Whether you want to game, host a show, or stream IRL, you’re going to need to invest in the proper gear. Remember, these will be the tools of your trade. These tools are what enable you to transport all of the people tuning into your stream, straight into your world. Examples of this gear include your smartphone, computer, hardware and streaming software.
When it comes to choosing what you need, not all gear is created equal. Some gear will allow you to create a better streaming experience than others.
Before we delve deep into the topic, let's make a few things clear first. There's a common misconception going on in the streaming world that you need to spend a fortune on expensive equipment at the earliest stage of your streaming journey. A lot of us started our streaming journey with a standard setup. And we continued upgrading to better gear (for example higher-quality gaming computers, better peripherals, and more robust streaming applications) as our following grew. But that does not mean that you should start off with the cheapest items you can find. If you have the money and want to take this seriously, invest in a great setup from the start.
One more caveat. If you're more of a content creator than a gamer, not everything mentioned in this section will apply to you. So feel free to skip ahead when that’s the case.
So without further ado, let's get started.
Streaming or gaming PC configuration is much more complex that what’s in this course, however we will do our best to share some of the basics. YouTube and several Internet sources have lots of advice on them. Your budget and ultimate goals will play the highest role in what type of PC build you will need. The 3 most important things you should consider when comparing PCs are CPU, RAM, and GPU. Let's start with CPU.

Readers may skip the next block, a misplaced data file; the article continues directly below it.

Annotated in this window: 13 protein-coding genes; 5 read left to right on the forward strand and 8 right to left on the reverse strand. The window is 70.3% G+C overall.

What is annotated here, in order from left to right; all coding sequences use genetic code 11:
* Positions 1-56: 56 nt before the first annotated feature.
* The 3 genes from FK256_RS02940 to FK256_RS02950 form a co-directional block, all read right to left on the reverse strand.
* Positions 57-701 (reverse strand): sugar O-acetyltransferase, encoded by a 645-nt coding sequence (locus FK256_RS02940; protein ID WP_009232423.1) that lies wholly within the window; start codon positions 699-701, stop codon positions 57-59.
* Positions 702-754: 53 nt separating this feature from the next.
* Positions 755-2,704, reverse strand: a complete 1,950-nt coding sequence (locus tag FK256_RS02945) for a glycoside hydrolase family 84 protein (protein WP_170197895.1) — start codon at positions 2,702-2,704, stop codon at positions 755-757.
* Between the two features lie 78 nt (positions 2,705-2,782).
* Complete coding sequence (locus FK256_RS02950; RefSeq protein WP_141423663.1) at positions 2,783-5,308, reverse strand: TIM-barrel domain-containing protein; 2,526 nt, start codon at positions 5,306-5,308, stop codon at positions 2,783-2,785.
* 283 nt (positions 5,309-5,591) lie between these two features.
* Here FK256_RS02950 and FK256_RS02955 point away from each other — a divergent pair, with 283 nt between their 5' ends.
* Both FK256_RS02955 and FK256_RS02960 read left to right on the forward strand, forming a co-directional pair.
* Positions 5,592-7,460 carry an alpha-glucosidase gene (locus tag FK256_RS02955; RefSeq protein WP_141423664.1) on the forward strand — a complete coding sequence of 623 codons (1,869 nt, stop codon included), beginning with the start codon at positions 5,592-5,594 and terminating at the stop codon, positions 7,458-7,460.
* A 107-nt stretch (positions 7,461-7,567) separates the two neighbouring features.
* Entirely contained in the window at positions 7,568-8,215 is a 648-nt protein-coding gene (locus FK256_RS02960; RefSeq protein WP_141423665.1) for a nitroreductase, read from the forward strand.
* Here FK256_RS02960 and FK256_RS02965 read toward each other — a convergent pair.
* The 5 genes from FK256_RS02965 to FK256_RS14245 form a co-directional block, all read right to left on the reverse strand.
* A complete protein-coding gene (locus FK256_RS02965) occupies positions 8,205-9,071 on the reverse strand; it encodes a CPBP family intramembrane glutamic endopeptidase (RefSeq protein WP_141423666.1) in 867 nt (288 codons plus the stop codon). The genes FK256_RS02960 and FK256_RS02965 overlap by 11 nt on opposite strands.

Every user needs to consider the Graphics Processing Units before purchasing a PC. GPU is responsible for your graphics and encode the stream so that it is possible to broadcast it to Twitch and other platforms. Therefore, you’ll need to invest in a high power GPU to stream your favorite game.
Furthermore, GPUs are updated very frequently, almost every year. The updates are a major upgrade to its functionality and it’s typical to have a GPU update up to three times before the CPU and RAM will need a replaced as well.
To experience optimal performance from your PC, it's important to ensure that your PC has the right RAM. RAM in the simplest of terms is how your computer multitasks like how many windows and programs are open at a single time.
For example, having your game running, streaming software, web browser, and all the other applications running in the background use up your RAM. We recommend at least 16GB as the standard for most popular game titles.
If you want to set yourself up to not have to upgrade again in the future, we recommend maybe stepping up to a 32G RAM. Once you have high end RAM, you likely won’t need to upgrade it for a while.
If you choose not to stream on PC, consoles like PlayStation and Xbox feature tools that allow direct streaming. The intuitive, out-of-the-box aspect of consoles makes it easy to use, especially for beginners. However, the downside here is that you’ll likely be bound by limited customization with regards to stream layout, graphics, etc.
When looking into which monitor to purchase, it’s critical to look at the refresh rate. It doesn’t matter so much the size of the resolution or the physical size of the monitor. Refresh rate should be the top priority when analyzing monitors.
Refresh rates are mainly available in three gradients, each with its price thresholds and is ultimately up to you which to go with.
Some streamers care more about the brand and aesthetic. While these factors are important to your satisfaction, you need more than those to experience a seamless gaming experience. At the end of the day, it comes down to your preference and how you balance all the aspects.
Candidly, mechanical keyboards tend to be a preferred option in the streaming space. Why? First, it’s better at registering your keystrokes, which means that the chances of missing the intended keys decrease. Also, it's the more durable choice and your most utilized keys like AWSD will stay in good shape longer.
Lastly, you’ll need to choose between wired or wireless keyboards. Wired keyboards are a generally cheaper option, and you're free from the battery dying off. However, wireless keyboards make your setup look cleaner.
Here are two of the best mechanical keyboards around:
A gamer’s mouse is better for streaming in general. They’re reliable and feel better in your hand.